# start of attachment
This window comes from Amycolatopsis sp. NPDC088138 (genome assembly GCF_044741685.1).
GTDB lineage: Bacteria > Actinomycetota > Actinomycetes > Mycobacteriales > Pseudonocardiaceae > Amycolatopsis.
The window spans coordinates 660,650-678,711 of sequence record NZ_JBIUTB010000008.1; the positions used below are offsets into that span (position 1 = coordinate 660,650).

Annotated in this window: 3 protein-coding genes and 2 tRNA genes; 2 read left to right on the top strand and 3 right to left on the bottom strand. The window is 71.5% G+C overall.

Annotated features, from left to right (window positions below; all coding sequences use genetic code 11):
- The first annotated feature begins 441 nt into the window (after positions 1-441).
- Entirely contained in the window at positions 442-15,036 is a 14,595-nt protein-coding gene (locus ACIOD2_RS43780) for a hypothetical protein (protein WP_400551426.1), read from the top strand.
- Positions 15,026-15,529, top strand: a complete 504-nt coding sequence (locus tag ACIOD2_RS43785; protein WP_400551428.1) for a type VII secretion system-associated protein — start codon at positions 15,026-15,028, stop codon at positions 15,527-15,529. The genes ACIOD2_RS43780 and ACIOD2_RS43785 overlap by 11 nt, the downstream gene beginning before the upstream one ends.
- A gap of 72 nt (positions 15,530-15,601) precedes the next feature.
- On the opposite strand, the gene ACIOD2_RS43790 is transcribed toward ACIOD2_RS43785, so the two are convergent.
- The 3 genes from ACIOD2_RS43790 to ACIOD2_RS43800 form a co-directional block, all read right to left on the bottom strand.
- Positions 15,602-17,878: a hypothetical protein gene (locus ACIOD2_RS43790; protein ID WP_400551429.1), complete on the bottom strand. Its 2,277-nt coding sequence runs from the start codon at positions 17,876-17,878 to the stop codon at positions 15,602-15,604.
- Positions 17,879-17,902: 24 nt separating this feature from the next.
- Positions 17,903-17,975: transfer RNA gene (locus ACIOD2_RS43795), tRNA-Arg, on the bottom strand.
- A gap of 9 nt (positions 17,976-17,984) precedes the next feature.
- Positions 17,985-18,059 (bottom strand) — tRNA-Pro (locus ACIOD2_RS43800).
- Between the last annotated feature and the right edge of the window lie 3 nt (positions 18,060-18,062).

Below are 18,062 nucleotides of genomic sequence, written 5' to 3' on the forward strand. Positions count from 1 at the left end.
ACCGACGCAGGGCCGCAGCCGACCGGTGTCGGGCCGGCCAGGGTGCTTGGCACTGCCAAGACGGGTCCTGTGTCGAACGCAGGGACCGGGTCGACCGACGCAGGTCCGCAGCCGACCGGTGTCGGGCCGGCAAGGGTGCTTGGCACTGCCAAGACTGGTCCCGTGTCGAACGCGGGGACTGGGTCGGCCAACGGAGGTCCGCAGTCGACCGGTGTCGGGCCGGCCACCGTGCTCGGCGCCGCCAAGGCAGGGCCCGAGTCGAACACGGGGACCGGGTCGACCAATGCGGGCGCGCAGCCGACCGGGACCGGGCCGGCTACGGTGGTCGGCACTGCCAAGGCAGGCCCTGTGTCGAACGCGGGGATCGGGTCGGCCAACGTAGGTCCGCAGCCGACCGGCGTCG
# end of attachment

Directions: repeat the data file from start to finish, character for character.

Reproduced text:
This window comes from Amycolatopsis sp. NPDC088138 (genome assembly GCF_044741685.1).
GTDB lineage: Bacteria > Actinomycetota > Actinomycetes > Mycobacteriales > Pseudonocardiaceae > Amycolatopsis.
The window spans coordinates 660,650-678,711 of sequence record NZ_JBIUTB010000008.1; the positions used below are offsets into that span (position 1 = coordinate 660,650).

Annotated in this window: 3 protein-coding genes and 2 tRNA genes; 2 read left to right on the top strand and 3 right to left on the bottom strand. The window is 71.5% G+C overall.

Annotated features, from left to right (window positions below; all coding sequences use genetic code 11):
- The first annotated feature begins 441 nt into the window (after positions 1-441).
- Entirely contained in the window at positions 442-15,036 is a 14,595-nt protein-coding gene (locus ACIOD2_RS43780) for a hypothetical protein (protein WP_400551426.1), read from the top strand.
- Positions 15,026-15,529, top strand: a complete 504-nt coding sequence (locus tag ACIOD2_RS43785; protein WP_400551428.1) for a type VII secretion system-associated protein — start codon at positions 15,026-15,028, stop codon at positions 15,527-15,529. The genes ACIOD2_RS43780 and ACIOD2_RS43785 overlap by 11 nt, the downstream gene beginning before the upstream one ends.
- A gap of 72 nt (positions 15,530-15,601) precedes the next feature.
- On the opposite strand, the gene ACIOD2_RS43790 is transcribed toward ACIOD2_RS43785, so the two are convergent.
- The 3 genes from ACIOD2_RS43790 to ACIOD2_RS43800 form a co-directional block, all read right to left on the bottom strand.
- Positions 15,602-17,878: a hypothetical protein gene (locus ACIOD2_RS43790; protein ID WP_400551429.1), complete on the bottom strand. Its 2,277-nt coding sequence runs from the start codon at positions 17,876-17,878 to the stop codon at positions 15,602-15,604.
- Positions 17,879-17,902: 24 nt separating this feature from the next.
- Positions 17,903-17,975: transfer RNA gene (locus ACIOD2_RS43795), tRNA-Arg, on the bottom strand.
- A gap of 9 nt (positions 17,976-17,984) precedes the next feature.
- Positions 17,985-18,059 (bottom strand) — tRNA-Pro (locus ACIOD2_RS43800).
- Between the last annotated feature and the right edge of the window lie 3 nt (positions 18,060-18,062).

Below are 18,062 nucleotides of genomic sequence, written 5' to 3' on the forward strand. Positions count from 1 at the left end.
ACCGACGCAGGGCCGCAGCCGACCGGTGTCGGGCCGGCCAGGGTGCTTGGCACTGCCAAGACGGGTCCTGTGTCGAACGCAGGGACCGGGTCGACCGACGCAGGTCCGCAGCCGACCGGTGTCGGGCCGGCAAGGGTGCTTGGCACTGCCAAGACTGGTCCCGTGTCGAACGCGGGGACTGGGTCGGCCAACGGAGGTCCGCAGTCGACCGGTGTCGGGCCGGCCACCGTGCTCGGCGCCGCCAAGGCAGGGCCCGAGTCGAACACGGGGACCGGGTCGACCAATGCGGGCGCGCAGCCGACCGGGACCGGGCCGGCTACGGTGGTCGGCACTGCCAAGGCAGGCCCTGTGTCGAACGCGGGGATCGGGTCGGCCAACGTAGGTCCGCAGCCGACCGGCGTCG